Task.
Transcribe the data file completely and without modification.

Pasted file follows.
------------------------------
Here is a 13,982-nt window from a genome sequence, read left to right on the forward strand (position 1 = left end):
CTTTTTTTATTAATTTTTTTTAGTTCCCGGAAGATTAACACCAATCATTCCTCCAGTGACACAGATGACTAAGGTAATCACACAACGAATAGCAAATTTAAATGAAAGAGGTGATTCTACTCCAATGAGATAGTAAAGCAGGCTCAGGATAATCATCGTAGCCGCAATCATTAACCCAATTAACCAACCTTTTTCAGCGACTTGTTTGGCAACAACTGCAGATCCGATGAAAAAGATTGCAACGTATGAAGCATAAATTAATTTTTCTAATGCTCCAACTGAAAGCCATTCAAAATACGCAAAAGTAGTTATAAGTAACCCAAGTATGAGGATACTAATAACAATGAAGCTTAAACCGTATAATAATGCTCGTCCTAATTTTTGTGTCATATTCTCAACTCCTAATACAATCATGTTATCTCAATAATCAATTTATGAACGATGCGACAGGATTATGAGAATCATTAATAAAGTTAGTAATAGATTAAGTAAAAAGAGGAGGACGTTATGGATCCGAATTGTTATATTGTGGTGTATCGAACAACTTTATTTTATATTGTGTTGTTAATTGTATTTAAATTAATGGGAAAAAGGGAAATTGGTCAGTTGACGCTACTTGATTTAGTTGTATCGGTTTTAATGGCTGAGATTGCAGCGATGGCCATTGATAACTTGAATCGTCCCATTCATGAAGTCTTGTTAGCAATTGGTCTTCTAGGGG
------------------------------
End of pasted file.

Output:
Here is a 13,982-nt window from a genome sequence, read left to right on the forward strand (position 1 = left end):
CTTTTTTTATTAATTTTTTTTAGTTCCCGGAAGATTAACACCAATCATTCCTCCAGTGACACAGATGACTAAGGTAATCACACAACGAATAGCAAATTTAAATGAAAGAGGTGATTCTACTCCAATGAGATAGTAAAGCAGGCTCAGGATAATCATCGTAGCCGCAATCATTAACCCAATTAACCAACCTTTTTCAGCGACTTGTTTGGCAACAACTGCAGATCCGATGAAAAAGATTGCAACGTATGAAGCATAAATTAATTTTTCTAATGCTCCAACTGAAAGCCATTCAAAATACGCAAAAGTAGTTATAAGTAACCCAAGTATGAGGATACTAATAACAATGAAGCTTAAACCGTATAATAATGCTCGTCCTAATTTTTGTGTCATATTCTCAACTCCTAATACAATCATGTTATCTCAATAATCAATTTATGAACGATGCGACAGGATTATGAGAATCATTAATAAAGTTAGTAATAGATTAAGTAAAAAGAGGAGGACGTTATGGATCCGAATTGTTATATTGTGGTGTATCGAACAACTTTATTTTATATTGTGTTGTTAATTGTATTTAAATTAATGGGAAAAAGGGAAATTGGTCAGTTGACGCTACTTGATTTAGTTGTATCGGTTTTAATGGCTGAGATTGCAGCGATGGCCATTGATAACTTGAATCGTCCCATTCATGAAGTCTTGTTAGCAATTGGTCTTCTAGGGG